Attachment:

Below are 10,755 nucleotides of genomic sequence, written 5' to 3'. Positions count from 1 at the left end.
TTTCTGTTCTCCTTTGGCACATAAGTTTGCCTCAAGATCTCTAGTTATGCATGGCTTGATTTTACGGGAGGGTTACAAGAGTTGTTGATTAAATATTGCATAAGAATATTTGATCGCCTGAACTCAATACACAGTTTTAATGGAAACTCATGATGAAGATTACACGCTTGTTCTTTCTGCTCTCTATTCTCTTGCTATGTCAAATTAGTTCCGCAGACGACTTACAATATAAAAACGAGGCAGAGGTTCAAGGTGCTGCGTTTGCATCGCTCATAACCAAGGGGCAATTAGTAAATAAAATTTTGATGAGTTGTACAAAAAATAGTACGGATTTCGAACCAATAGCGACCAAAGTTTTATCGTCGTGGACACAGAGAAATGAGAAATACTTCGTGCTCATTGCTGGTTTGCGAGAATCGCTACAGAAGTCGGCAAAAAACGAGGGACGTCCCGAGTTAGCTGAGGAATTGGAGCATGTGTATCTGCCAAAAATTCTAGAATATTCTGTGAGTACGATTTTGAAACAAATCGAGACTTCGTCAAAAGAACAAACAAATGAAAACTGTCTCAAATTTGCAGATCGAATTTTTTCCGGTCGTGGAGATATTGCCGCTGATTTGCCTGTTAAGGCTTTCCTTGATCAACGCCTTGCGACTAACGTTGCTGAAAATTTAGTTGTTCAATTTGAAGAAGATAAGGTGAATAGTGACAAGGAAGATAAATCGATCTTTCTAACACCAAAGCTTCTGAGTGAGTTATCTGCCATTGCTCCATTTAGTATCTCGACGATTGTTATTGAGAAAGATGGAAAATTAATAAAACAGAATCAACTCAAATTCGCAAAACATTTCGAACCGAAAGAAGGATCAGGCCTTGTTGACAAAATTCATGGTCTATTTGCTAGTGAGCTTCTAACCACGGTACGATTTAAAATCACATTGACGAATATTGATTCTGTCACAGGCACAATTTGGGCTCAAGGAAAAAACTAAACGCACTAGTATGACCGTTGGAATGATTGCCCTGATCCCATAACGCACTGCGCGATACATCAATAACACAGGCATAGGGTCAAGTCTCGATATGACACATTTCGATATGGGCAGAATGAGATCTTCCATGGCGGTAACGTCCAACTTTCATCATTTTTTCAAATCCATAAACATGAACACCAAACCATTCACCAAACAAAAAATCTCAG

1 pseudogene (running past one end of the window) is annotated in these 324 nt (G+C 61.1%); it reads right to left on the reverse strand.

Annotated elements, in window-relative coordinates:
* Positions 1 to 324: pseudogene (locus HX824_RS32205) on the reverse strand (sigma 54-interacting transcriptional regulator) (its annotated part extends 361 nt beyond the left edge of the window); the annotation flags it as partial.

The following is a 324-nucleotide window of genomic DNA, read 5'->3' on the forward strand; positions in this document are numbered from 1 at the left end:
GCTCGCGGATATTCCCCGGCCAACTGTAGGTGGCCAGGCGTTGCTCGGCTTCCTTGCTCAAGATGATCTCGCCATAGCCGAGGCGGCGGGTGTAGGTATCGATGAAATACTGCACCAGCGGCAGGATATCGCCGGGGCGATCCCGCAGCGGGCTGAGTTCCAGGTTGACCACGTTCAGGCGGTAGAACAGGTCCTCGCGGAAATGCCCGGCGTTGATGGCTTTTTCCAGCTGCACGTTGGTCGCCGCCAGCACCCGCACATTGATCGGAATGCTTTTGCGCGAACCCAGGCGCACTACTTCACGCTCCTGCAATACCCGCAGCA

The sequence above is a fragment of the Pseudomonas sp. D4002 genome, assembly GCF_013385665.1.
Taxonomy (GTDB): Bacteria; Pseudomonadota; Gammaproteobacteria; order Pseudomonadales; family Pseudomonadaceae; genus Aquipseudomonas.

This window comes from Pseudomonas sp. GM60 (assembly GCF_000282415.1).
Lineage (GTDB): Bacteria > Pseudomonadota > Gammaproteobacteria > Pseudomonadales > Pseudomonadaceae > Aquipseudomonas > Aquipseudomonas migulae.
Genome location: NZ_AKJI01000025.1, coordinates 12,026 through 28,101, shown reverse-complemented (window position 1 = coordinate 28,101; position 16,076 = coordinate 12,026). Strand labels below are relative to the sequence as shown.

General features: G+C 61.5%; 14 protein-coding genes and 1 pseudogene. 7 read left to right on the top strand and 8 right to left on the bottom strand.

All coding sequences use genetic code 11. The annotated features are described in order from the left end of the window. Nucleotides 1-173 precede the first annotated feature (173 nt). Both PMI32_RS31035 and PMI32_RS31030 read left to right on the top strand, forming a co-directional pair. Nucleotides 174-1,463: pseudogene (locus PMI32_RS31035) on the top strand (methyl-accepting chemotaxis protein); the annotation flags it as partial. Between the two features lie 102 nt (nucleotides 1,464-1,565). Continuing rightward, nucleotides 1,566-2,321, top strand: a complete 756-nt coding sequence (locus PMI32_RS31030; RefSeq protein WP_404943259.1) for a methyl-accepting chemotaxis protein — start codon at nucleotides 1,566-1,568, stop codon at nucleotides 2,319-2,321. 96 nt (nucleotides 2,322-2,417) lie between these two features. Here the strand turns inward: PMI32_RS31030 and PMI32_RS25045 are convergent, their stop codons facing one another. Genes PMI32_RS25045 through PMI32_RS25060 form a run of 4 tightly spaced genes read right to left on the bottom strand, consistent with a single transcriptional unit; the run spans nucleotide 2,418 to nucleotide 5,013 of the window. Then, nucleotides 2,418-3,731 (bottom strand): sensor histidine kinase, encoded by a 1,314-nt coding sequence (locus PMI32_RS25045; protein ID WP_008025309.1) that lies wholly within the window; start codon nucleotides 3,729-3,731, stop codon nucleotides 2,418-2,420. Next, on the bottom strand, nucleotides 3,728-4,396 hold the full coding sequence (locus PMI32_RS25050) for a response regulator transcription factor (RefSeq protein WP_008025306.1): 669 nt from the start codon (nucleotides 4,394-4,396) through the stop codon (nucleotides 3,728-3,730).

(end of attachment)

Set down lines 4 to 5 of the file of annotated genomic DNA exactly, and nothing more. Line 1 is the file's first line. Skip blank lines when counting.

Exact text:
Annotated elements, in window-relative coordinates:
* Positions 1 to 324: pseudogene (locus HX824_RS32205) on the reverse strand (sigma 54-interacting transcriptional regulator) (its annotated part extends 361 nt beyond the left edge of the window); the annotation flags it as partial.